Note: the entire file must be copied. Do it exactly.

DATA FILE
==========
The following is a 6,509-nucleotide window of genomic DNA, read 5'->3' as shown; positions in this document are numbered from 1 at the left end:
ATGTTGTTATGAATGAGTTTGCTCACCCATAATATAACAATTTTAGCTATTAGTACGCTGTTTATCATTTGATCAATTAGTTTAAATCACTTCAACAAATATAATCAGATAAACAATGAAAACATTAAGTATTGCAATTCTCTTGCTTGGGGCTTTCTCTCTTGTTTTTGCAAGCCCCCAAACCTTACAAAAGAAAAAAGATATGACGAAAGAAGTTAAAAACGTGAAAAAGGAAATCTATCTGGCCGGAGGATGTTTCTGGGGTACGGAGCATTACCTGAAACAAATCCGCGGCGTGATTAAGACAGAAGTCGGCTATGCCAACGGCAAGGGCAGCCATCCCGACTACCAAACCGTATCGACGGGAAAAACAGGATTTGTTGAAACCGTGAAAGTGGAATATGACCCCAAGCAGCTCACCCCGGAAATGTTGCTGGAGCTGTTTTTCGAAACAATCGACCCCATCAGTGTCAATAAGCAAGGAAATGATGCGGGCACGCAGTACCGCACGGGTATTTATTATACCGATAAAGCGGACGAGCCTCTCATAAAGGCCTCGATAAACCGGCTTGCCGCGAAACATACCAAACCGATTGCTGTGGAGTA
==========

The following is a 6,509-nucleotide window of genomic DNA, read 5'->3' as shown; positions in this document are numbered from 1 at the left end:
ATGTTGTTATGAATGAGTTTGCTCACCCATAATATAACAATTTTAGCTATTAGTACGCTGTTTATCATTTGATCAATTAGTTTAAATCACTTCAACAAATATAATCAGATAAACAATGAAAACATTAAGTATTGCAATTCTCTTGCTTGGGGCTTTCTCTCTTGTTTTTGCAAGCCCCCAAACCTTACAAAAGAAAAAAGATATGACGAAAGAAGTTAAAAACGTGAAAAAGGAAATCTATCTGGCCGGAGGATGTTTCTGGGGTACGGAGCATTACCTGAAACAAATCCGCGGCGTGATTAAGACAGAAGTCGGCTATGCCAACGGCAAGGGCAGCCATCCCGACTACCAAACCGTATCGACGGGAAAAACAGGATTTGTTGAAACCGTGAAAGTGGAATATGACCCCAAGCAGCTCACCCCGGAAATGTTGCTGGAGCTGTTTTTCGAAACAATCGACCCCATCAGTGTCAATAAGCAAGGAAATGATGCGGGCACGCAGTACCGCACGGGTATTTATTATACCGATAAAGCGGACGAGCCTCTCATAAAGGCCTCGATAAACCGGCTTGCCGCGAAACATACCAAACCGATTGCTGTGGAGTA